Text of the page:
This week, federal regulators plan to release the methods they are using for the “stress test” being applied to banks accepting TARP money. Non-profits should be developing their own stress test to assure soundness to funders, who are both private donors and the American taxpayer (by way of the gift of tax-exempt status).
Why should non-profits conduct a stress test of their own?
Despite signs that America’s economic engine may be coming out of a stall, non-profits have a long way to go before times get good again. There is a higher than ever demand for their services, especially in the social sector, as more and more people lose jobs and health care coverage. Donations continue to drop in many sectors. At the same time, new and existing donors must be assured that the charities they support can withstand more months of hardship.
Five Ways to Stress Test Your Nonprofit
1. Increase Transparency. Good governance is critical to success, but especially during lean times. Confirm that your board decision-making is fully transparent, documented and bench-marked. Especially decisions around executive compensation.
2. Ensure Sustainability. Confirm that your organization has sufficient cash-flow for ongoing operations. Some say have as much as one year’s operating capital on hand. This may not be realistic for smaller charities. Still, you should assess and update your working capital assumptions so that donors know you can deliver.
3. Assess Human Resources. Do you have the right people on the job? Evaluate staff capabilities through regular reviews, but also a build strong professional development program so that you are cultivating talents from within. Bringing along a promising staffer costs much less money than launching a search.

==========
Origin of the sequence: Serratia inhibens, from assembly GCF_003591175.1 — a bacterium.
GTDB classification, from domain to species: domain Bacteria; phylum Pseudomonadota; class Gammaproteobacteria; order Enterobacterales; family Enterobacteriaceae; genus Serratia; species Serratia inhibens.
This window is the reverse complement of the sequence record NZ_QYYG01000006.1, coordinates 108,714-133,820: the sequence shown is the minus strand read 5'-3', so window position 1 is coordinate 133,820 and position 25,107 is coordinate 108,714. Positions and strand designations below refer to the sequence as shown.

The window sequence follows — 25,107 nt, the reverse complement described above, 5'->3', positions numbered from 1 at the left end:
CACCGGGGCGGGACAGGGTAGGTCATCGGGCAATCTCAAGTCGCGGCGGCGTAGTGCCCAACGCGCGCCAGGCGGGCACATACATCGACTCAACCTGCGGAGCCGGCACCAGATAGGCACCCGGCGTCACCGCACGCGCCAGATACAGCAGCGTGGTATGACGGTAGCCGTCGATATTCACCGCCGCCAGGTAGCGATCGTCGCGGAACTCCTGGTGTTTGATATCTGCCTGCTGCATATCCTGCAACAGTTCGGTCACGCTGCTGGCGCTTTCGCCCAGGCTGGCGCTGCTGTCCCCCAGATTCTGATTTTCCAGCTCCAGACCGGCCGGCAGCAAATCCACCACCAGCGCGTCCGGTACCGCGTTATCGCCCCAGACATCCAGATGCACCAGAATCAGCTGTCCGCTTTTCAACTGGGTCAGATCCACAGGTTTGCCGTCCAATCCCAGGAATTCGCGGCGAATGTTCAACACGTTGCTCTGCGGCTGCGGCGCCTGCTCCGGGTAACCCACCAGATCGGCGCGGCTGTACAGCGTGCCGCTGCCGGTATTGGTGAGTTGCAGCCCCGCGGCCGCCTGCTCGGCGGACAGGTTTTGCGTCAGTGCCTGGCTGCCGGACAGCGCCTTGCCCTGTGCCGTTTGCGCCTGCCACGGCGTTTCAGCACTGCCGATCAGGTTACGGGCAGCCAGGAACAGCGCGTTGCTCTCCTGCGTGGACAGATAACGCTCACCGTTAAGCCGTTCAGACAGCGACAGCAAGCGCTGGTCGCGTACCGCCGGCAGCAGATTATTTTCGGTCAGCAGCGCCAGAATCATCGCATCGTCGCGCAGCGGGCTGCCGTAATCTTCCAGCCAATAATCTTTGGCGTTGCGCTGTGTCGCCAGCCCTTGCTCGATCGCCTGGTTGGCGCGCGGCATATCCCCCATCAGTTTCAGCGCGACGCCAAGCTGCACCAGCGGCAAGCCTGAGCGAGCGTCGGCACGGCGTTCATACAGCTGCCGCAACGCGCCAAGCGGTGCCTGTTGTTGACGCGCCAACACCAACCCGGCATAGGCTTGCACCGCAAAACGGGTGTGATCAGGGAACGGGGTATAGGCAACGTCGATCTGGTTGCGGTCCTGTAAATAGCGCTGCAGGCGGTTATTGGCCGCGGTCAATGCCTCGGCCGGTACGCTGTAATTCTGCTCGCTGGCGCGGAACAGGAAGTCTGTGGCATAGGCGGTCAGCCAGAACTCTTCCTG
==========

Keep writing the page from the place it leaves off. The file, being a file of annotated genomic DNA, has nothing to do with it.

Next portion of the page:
4. Engage the Board. During tough economic times, it’s also important to tap the talents on your board. And that means more than check-writing. Pair experienced board mentors with staff and newer board members. Leverage board connections wisely. Consider them a valuable resource for not only financial contacts, but also great volunteers, future board leaders, and important community connections. And most importantly, focus board members’ limited time on the tasks that will have the most impact for your mission.
5. Focus on Vision. When times are hard, it’s easy to get mired in the day-to-day and lose track of the overall vision of the institution. Whether your goal is a world without hunger, a river that is unpolluted, or a school where children thrive, keeping the vision front and center is critical to delivering results. Set up a regular “vision-checkup” for the organization so that staff and volunteers have a way to connect daily, weekly, monthly, and annually with the vision and know they are making a difference.
These are just a few ways the non-profit sector can ensure it uses donor funds wisely, including those of the American taxpayer.